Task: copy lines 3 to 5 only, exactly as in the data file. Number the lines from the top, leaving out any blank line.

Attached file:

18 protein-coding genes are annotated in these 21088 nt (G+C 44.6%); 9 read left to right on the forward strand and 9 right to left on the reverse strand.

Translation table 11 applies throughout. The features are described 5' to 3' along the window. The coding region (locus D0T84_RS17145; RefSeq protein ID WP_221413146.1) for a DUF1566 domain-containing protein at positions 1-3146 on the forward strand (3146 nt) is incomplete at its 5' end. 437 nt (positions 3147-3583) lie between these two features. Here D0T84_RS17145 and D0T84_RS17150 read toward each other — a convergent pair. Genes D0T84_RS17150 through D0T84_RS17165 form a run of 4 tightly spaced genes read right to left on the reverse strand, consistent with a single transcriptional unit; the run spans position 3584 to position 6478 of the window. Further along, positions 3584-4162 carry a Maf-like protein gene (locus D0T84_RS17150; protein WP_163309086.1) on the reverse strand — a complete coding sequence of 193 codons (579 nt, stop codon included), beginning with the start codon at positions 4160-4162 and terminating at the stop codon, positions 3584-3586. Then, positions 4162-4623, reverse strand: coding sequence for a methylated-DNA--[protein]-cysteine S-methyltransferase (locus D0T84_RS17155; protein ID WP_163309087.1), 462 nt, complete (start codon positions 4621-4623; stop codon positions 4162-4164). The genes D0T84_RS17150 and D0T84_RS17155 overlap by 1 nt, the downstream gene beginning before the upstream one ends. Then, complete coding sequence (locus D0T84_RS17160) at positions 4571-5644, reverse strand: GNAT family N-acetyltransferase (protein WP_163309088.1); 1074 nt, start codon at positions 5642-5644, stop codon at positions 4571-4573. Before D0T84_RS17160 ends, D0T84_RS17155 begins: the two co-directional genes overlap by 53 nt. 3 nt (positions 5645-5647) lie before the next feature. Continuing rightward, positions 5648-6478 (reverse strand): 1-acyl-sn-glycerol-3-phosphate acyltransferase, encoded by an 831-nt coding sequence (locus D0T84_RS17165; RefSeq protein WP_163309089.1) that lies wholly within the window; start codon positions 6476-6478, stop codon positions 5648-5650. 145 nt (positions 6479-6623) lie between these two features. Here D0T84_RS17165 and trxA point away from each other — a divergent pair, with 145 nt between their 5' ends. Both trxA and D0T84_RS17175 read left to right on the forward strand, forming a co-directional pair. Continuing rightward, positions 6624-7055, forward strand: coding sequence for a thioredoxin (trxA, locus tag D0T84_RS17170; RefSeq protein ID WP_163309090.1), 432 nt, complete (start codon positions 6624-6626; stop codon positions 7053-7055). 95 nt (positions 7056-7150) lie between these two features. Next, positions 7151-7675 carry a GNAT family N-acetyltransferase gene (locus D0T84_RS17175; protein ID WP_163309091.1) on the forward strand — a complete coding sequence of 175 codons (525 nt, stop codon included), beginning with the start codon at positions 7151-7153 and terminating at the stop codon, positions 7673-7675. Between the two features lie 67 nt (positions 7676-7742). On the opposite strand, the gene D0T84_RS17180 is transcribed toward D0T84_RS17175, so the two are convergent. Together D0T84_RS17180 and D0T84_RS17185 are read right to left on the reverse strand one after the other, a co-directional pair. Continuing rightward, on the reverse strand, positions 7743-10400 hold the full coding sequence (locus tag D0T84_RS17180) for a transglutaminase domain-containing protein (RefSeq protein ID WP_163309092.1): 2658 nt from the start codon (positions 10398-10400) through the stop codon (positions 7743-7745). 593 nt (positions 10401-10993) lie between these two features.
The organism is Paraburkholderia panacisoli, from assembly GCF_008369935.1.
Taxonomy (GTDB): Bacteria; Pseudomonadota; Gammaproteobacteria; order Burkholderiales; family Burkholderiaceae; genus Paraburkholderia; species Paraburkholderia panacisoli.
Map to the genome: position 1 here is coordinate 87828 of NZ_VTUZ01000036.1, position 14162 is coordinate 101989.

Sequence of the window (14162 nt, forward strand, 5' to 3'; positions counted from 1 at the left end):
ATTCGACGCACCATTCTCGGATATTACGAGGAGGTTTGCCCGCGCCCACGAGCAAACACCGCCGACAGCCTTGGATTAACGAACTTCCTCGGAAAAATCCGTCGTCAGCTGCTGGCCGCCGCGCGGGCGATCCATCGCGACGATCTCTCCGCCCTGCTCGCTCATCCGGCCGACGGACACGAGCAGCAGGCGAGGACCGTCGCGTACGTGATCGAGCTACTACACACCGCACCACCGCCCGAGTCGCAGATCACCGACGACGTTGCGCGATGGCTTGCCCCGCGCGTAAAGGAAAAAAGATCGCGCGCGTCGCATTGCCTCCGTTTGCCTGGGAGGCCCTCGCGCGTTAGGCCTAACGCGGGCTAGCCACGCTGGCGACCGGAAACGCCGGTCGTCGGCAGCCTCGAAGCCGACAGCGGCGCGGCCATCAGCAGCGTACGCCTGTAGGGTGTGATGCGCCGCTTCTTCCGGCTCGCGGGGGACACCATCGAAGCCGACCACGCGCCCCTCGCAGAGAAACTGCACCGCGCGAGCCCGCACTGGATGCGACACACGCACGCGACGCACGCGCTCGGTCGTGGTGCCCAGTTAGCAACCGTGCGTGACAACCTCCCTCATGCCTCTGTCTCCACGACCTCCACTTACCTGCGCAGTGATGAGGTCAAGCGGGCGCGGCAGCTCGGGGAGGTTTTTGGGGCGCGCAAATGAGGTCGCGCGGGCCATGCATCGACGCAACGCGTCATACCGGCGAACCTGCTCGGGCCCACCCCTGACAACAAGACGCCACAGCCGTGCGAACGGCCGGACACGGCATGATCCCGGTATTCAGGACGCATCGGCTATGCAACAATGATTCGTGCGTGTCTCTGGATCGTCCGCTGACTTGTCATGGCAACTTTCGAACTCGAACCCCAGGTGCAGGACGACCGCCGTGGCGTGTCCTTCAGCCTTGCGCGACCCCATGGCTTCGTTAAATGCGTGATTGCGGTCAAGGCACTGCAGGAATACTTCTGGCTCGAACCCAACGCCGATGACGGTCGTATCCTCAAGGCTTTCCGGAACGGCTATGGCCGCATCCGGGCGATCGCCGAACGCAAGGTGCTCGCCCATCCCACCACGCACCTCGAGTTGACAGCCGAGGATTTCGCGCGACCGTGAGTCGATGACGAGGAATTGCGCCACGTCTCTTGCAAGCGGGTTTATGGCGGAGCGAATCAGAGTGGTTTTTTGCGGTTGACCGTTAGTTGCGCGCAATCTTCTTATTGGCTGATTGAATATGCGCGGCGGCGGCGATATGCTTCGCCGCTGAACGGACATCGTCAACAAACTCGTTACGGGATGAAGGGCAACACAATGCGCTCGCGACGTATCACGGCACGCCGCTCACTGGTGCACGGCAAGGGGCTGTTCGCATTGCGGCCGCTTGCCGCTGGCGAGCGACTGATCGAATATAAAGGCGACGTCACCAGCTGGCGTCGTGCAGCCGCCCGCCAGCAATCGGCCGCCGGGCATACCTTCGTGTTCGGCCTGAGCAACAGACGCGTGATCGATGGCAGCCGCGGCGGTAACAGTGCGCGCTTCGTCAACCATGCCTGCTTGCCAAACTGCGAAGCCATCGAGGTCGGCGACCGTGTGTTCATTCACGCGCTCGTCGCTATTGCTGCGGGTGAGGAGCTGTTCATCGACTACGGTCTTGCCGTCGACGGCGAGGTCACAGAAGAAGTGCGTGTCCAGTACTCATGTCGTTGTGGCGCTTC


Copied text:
The organism is Paraburkholderia panacisoli, from assembly GCF_008369935.1.
Taxonomy (GTDB): Bacteria; Pseudomonadota; Gammaproteobacteria; order Burkholderiales; family Burkholderiaceae; genus Paraburkholderia; species Paraburkholderia panacisoli.
Map to the genome: position 1 here is coordinate 87828 of NZ_VTUZ01000036.1, position 14162 is coordinate 101989.